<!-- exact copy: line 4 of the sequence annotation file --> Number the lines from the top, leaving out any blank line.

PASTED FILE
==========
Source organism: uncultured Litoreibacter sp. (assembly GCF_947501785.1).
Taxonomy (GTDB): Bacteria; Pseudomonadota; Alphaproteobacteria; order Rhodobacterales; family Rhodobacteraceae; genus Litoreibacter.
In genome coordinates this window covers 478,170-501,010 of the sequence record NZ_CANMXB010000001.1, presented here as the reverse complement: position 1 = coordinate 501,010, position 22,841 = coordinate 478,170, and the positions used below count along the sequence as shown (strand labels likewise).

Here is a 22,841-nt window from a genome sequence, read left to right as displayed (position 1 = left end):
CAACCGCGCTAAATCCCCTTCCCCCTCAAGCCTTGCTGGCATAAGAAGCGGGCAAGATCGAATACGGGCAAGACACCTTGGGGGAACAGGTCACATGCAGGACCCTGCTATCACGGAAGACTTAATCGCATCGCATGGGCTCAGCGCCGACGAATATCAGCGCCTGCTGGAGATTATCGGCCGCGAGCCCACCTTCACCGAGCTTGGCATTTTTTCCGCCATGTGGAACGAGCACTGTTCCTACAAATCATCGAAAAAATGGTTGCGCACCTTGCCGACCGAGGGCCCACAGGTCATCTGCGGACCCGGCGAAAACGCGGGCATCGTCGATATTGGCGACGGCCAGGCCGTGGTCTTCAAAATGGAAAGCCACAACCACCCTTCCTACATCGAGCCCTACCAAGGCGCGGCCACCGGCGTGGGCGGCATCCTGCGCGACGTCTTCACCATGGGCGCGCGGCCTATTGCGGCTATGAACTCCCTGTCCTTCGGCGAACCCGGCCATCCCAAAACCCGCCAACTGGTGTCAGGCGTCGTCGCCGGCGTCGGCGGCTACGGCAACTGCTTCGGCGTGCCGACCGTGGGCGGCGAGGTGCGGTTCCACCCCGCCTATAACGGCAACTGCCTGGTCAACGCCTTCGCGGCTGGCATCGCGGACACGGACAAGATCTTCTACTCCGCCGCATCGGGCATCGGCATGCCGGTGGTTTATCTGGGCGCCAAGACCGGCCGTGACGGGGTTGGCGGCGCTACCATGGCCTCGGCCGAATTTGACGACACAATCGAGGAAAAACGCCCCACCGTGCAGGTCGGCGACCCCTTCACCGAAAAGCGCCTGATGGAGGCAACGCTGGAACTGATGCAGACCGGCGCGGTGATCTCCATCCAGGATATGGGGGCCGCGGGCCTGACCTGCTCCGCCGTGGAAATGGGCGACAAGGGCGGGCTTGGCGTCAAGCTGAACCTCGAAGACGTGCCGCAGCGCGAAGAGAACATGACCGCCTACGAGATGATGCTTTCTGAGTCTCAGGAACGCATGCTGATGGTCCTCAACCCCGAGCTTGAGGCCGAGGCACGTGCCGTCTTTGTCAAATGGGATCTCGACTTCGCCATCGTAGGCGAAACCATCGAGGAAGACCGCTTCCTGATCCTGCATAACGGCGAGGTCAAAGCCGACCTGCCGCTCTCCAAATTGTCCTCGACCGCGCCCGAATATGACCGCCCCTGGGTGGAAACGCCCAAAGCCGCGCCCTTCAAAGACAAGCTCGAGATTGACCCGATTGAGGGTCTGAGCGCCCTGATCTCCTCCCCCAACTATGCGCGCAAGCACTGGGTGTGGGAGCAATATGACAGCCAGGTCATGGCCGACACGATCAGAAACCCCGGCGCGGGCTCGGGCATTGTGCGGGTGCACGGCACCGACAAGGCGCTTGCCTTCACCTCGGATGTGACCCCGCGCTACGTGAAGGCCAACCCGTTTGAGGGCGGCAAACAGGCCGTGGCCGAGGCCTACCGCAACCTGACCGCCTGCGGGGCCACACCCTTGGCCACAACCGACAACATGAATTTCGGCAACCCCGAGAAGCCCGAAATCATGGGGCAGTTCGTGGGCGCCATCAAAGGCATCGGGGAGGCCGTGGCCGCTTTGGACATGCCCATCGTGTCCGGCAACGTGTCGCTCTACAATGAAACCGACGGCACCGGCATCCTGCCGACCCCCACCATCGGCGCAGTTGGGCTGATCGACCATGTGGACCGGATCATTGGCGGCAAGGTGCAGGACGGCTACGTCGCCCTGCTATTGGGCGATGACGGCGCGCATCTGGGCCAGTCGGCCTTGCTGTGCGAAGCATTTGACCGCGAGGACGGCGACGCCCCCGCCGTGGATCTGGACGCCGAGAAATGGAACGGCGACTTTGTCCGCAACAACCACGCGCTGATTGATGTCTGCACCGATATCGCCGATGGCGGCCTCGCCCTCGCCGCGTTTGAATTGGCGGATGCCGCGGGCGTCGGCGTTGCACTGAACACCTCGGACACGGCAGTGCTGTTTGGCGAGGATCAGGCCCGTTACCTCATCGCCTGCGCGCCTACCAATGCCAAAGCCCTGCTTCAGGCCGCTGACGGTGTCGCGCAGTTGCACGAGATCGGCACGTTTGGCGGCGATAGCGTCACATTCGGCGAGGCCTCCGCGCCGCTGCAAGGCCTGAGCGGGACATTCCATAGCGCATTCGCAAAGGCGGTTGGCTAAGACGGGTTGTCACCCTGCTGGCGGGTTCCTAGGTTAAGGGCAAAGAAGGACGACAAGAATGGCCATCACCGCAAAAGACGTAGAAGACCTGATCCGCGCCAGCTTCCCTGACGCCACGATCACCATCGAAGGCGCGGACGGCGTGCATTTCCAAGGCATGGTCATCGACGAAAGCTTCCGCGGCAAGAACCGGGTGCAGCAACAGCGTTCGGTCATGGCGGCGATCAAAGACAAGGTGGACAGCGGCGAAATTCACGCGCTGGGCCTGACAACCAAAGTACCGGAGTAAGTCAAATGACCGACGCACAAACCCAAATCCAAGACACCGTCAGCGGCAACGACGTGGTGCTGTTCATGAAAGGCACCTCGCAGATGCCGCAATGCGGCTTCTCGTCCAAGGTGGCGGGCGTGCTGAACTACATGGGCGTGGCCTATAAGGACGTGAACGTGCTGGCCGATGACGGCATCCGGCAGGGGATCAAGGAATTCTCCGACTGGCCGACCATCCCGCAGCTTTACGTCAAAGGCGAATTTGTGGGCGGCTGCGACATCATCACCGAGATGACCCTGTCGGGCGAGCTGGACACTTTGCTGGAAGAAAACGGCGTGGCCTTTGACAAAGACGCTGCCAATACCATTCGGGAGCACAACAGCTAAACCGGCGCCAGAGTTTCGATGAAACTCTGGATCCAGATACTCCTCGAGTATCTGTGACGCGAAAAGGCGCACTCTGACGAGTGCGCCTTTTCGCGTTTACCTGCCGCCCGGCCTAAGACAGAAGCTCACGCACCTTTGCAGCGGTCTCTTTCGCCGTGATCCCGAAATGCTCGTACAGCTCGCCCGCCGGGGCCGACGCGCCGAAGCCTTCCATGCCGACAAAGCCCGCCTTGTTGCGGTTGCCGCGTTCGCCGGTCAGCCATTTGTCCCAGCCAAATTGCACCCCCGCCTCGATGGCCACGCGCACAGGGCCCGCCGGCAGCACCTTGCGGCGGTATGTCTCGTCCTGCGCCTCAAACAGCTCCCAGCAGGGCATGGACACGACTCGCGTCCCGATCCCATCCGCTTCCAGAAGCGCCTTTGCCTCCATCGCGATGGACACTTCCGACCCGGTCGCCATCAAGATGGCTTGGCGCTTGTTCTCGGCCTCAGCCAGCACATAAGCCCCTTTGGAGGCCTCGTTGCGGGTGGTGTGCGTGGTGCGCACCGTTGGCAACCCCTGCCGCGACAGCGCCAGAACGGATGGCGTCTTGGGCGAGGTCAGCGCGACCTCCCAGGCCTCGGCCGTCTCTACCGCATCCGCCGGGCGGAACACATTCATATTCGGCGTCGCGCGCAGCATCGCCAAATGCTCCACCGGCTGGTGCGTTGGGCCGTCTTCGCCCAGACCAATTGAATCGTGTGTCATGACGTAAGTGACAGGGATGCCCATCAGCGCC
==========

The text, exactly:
Here is a 22,841-nt window from a genome sequence, read left to right as displayed (position 1 = left end):